Motivation for Followership

We’re already half-way through the first month of the new year: how are your Resolutions holding up? Sticking with that new habit, implementing that new routine, stretching yourself in new ways, making wiser choices, becoming healthier (physically, mentally, emotionally, relationally)?

Motivation is a prevalent theme at this time of year. Where there is hope and anticipation for what the next 12 months might hold, there’s the opportunity to build upon some intrinsic motivation to try new things and implement new practices.

On the other hand, for those that made a fresh start in some aspect of life on January 1st, question marks may already begin to surface about perpetuating the initial motivation for hundreds of more days.

Personally, to develop my engagement with photography as a hobby, I committed to creating a photo every day—known as a ‘365 Project’. But despite the fact that photography is a truly life-giving outlet for me and that I’ve done well these first two weeks, I’m wondering if I’ll be able to sustain this motivation for the remainder of the year. (You can view some of my past photography at, and some of my current pictures on Facebook under #365pic.)

As I discuss in Embracing Followership, there are a variety of motivators and rewards which fuel excellent followership: affirmation, promotion, connection, and support are all external resources which can assist our ability to make our very best contributions.

But the most powerful motivators are the intrinsic ones: your sense of vision/calling; personal burdens, goals, and aims; a feeling of ownership. (See especially Chapters 7 & 12.)

challengechangeIn the book The Challenge of Change in Organizations (Barger & Kirby; 1995), the authors state: “Organizations depend on motivated employees who focus on their tasks, accept responsibility, and put forth their best efforts” (p.53).

For me, the outcomes of motivation are vital, and tremendous: focus, responsibility, and best efforts. No group or association can ‘afford’ to operate under prolonged issues of low morale or demotivation.

The authors go on to note that intrinsic motivators are more certain and reliable than external ones: others may be able to withhold pay or restrict perks, to limit encouragement or stifle career advancement, but no one can take away your personal sense of care and concern for issues of importance to you, nor can they erase your inner vision or calling.

threesignsPatrick Lencioni, in his book The Three Signs of a Miserable Job (a.k.a. The Truth About Employee Engagement), offers three causes of job misery: anonymity, irrelevance, and immeasurement. In short, satisfaction in our associations will come if we are known, if our contributions are significant (see, and if we have reliable ways of identifying and assessing our impact. Without covering these elements, misery—the epitome of demotivation—results.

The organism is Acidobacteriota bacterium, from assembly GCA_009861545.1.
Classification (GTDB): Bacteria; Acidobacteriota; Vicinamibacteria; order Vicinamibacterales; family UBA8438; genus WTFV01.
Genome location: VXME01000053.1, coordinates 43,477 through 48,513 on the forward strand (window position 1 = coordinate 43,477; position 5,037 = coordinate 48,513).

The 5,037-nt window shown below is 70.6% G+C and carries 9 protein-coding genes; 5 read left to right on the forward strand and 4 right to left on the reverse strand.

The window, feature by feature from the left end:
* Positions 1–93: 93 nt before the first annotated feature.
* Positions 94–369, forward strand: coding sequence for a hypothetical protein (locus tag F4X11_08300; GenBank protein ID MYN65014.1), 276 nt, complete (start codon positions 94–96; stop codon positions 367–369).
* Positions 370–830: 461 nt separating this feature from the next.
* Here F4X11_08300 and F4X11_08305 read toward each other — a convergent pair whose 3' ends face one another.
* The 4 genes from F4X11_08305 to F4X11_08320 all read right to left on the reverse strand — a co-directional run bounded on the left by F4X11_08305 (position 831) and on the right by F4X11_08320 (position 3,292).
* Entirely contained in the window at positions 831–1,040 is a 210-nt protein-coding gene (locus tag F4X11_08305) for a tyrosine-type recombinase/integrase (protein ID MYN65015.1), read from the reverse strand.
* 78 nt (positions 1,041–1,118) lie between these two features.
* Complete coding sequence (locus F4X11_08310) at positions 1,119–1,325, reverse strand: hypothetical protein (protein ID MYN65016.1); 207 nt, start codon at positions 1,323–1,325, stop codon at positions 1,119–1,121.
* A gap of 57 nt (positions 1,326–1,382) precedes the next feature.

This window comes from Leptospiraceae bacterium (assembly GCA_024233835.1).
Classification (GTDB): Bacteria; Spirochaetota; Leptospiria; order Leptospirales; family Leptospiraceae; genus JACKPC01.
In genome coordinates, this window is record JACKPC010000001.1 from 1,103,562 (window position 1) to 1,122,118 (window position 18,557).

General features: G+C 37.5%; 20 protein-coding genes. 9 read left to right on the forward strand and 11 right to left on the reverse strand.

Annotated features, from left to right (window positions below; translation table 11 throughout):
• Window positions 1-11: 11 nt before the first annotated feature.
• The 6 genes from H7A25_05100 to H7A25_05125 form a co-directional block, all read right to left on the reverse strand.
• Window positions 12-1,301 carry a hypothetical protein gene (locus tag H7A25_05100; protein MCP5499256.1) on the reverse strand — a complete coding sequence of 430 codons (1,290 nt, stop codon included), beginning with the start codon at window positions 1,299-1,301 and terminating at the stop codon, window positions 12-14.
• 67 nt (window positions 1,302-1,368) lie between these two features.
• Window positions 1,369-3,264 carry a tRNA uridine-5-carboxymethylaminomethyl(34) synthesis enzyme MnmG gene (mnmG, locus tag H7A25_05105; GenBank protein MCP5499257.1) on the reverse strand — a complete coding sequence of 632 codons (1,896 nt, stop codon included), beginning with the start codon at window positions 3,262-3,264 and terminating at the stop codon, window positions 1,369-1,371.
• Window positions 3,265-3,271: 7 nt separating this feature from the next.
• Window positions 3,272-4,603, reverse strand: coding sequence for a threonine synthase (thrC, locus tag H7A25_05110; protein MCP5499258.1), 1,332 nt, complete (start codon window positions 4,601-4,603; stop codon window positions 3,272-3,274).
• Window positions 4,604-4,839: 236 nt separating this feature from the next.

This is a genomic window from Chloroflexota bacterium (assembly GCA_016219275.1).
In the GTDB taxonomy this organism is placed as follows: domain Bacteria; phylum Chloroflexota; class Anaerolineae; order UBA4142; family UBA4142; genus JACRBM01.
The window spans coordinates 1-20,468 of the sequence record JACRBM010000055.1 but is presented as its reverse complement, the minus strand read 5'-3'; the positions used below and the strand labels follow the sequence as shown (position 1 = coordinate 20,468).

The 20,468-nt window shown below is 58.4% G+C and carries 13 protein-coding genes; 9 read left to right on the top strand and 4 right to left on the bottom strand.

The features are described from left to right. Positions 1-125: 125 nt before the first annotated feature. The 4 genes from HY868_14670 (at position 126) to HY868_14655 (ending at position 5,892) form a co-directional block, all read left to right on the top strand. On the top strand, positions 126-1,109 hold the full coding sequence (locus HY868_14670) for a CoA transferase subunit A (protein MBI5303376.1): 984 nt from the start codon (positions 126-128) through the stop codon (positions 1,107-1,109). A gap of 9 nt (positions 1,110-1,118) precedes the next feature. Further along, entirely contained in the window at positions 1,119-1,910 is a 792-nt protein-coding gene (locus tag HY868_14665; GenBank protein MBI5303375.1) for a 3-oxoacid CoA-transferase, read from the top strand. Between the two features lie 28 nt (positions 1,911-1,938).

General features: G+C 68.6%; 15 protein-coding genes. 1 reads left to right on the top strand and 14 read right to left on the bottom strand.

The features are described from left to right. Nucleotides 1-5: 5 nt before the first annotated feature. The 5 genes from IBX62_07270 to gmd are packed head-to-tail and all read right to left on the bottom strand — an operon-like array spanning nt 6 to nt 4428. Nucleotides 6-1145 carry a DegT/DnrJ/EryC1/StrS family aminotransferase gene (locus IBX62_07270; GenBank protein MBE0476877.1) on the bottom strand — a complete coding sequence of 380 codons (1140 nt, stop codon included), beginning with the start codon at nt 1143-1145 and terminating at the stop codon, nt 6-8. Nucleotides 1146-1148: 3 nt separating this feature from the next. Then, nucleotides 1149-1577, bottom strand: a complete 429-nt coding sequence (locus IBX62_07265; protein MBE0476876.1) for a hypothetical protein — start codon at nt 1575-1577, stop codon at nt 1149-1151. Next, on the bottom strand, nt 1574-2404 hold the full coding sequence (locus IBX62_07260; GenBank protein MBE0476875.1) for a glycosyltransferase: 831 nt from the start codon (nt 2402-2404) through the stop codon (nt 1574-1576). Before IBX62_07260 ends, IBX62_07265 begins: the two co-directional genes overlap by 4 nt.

Followers need opportunity to make an impact, to assert their unique value by giving input and making a real contribution to the lives of others and the larger endeavor. Otherwise, their attachment to any project will be hardly better than yet another New Year’s Resolution: no perseverance, no abiding ownership, no real achievement.

As a follower, what motivating elements might you be missing in the tasks and involvements set before you this year?

If you’re a leader, what might you do differently to externally encourage those valuable internal motivational resources of ownership, vision, and calling? (Our free Leadership Self-Evaluation can help you answer this!)

Regardless of how my photographic 365 Project may turn out, the questions, awareness, and need surrounding this topic of motivation will be an important factor in both my leadership and my followership this year. Let me encourage you, your team, work group, committee, or organization to similarly take stock of individual and group morale, and see if there aren’t new levels of excellence that might be fueled by unlocking the internal reservoirs of motivation for followership.


For encouragement and guidance in understanding and applying yourself to following and leading with excellence and helping others to do the same, see:


Followership Guide coverEmbracing Followership: How to Thrive in a Leader-Centric Culture (by Allen Hamlin Jr; Feb 2016), and  A Discussion Guide for Teams & Small Groups (Dec 2017) —

along with our variety of free downloadable resources and the index of other posts on this site.



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